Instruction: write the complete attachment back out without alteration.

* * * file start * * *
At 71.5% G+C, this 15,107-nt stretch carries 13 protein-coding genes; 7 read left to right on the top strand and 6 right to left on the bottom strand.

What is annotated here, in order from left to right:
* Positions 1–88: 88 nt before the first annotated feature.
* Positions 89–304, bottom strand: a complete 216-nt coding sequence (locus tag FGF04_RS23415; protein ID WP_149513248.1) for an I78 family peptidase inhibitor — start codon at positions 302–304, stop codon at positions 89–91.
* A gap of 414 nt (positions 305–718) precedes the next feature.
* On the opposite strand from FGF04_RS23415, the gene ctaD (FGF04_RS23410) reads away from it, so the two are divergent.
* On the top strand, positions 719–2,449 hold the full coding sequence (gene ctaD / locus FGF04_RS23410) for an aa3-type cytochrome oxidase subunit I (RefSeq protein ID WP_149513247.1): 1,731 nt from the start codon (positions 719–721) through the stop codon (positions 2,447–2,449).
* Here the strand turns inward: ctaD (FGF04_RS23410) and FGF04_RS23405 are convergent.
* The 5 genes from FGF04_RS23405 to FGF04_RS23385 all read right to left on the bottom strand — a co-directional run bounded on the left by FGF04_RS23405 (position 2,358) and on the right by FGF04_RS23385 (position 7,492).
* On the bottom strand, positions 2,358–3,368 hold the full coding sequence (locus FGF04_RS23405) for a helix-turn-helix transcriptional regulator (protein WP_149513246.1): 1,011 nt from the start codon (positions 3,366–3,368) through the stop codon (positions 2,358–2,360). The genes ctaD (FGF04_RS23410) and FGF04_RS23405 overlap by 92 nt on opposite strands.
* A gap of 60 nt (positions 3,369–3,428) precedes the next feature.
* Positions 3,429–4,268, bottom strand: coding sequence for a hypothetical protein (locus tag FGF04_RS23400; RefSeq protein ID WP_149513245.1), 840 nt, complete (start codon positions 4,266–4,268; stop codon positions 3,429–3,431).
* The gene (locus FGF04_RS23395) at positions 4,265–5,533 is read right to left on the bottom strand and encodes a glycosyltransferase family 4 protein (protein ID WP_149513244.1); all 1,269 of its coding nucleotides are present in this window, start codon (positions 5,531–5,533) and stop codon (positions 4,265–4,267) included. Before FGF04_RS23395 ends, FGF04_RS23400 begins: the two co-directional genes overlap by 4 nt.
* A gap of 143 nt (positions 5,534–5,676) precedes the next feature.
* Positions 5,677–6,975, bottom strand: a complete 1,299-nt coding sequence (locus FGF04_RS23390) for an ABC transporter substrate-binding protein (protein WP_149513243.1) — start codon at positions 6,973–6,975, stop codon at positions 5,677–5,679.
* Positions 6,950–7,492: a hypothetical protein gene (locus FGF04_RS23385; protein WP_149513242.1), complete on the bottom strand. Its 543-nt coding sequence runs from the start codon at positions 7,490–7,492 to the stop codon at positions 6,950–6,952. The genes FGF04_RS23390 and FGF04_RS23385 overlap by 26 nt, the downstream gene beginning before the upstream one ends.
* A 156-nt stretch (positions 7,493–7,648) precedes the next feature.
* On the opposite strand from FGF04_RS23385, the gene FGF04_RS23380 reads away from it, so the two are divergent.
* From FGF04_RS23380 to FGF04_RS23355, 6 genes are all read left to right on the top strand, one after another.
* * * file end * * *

At 71.5% G+C, this 15,107-nt stretch carries 13 protein-coding genes; 7 read left to right on the top strand and 6 right to left on the bottom strand.

What is annotated here, in order from left to right:
* Positions 1–88: 88 nt before the first annotated feature.
* Positions 89–304, bottom strand: a complete 216-nt coding sequence (locus tag FGF04_RS23415; protein ID WP_149513248.1) for an I78 family peptidase inhibitor — start codon at positions 302–304, stop codon at positions 89–91.
* A gap of 414 nt (positions 305–718) precedes the next feature.
* On the opposite strand from FGF04_RS23415, the gene ctaD (FGF04_RS23410) reads away from it, so the two are divergent.
* On the top strand, positions 719–2,449 hold the full coding sequence (gene ctaD / locus FGF04_RS23410) for an aa3-type cytochrome oxidase subunit I (RefSeq protein ID WP_149513247.1): 1,731 nt from the start codon (positions 719–721) through the stop codon (positions 2,447–2,449).
* Here the strand turns inward: ctaD (FGF04_RS23410) and FGF04_RS23405 are convergent.
* The 5 genes from FGF04_RS23405 to FGF04_RS23385 all read right to left on the bottom strand — a co-directional run bounded on the left by FGF04_RS23405 (position 2,358) and on the right by FGF04_RS23385 (position 7,492).
* On the bottom strand, positions 2,358–3,368 hold the full coding sequence (locus FGF04_RS23405) for a helix-turn-helix transcriptional regulator (protein WP_149513246.1): 1,011 nt from the start codon (positions 3,366–3,368) through the stop codon (positions 2,358–2,360). The genes ctaD (FGF04_RS23410) and FGF04_RS23405 overlap by 92 nt on opposite strands.
* A gap of 60 nt (positions 3,369–3,428) precedes the next feature.
* Positions 3,429–4,268, bottom strand: coding sequence for a hypothetical protein (locus tag FGF04_RS23400; RefSeq protein ID WP_149513245.1), 840 nt, complete (start codon positions 4,266–4,268; stop codon positions 3,429–3,431).
* The gene (locus FGF04_RS23395) at positions 4,265–5,533 is read right to left on the bottom strand and encodes a glycosyltransferase family 4 protein (protein ID WP_149513244.1); all 1,269 of its coding nucleotides are present in this window, start codon (positions 5,531–5,533) and stop codon (positions 4,265–4,267) included. Before FGF04_RS23395 ends, FGF04_RS23400 begins: the two co-directional genes overlap by 4 nt.
* A gap of 143 nt (positions 5,534–5,676) precedes the next feature.
* Positions 5,677–6,975, bottom strand: a complete 1,299-nt coding sequence (locus FGF04_RS23390) for an ABC transporter substrate-binding protein (protein WP_149513243.1) — start codon at positions 6,973–6,975, stop codon at positions 5,677–5,679.
* Positions 6,950–7,492: a hypothetical protein gene (locus FGF04_RS23385; protein WP_149513242.1), complete on the bottom strand. Its 543-nt coding sequence runs from the start codon at positions 7,490–7,492 to the stop codon at positions 6,950–6,952. The genes FGF04_RS23390 and FGF04_RS23385 overlap by 26 nt, the downstream gene beginning before the upstream one ends.
* A 156-nt stretch (positions 7,493–7,648) precedes the next feature.
* On the opposite strand from FGF04_RS23385, the gene FGF04_RS23380 reads away from it, so the two are divergent.
* From FGF04_RS23380 to FGF04_RS23355, 6 genes are all read left to right on the top strand, one after another.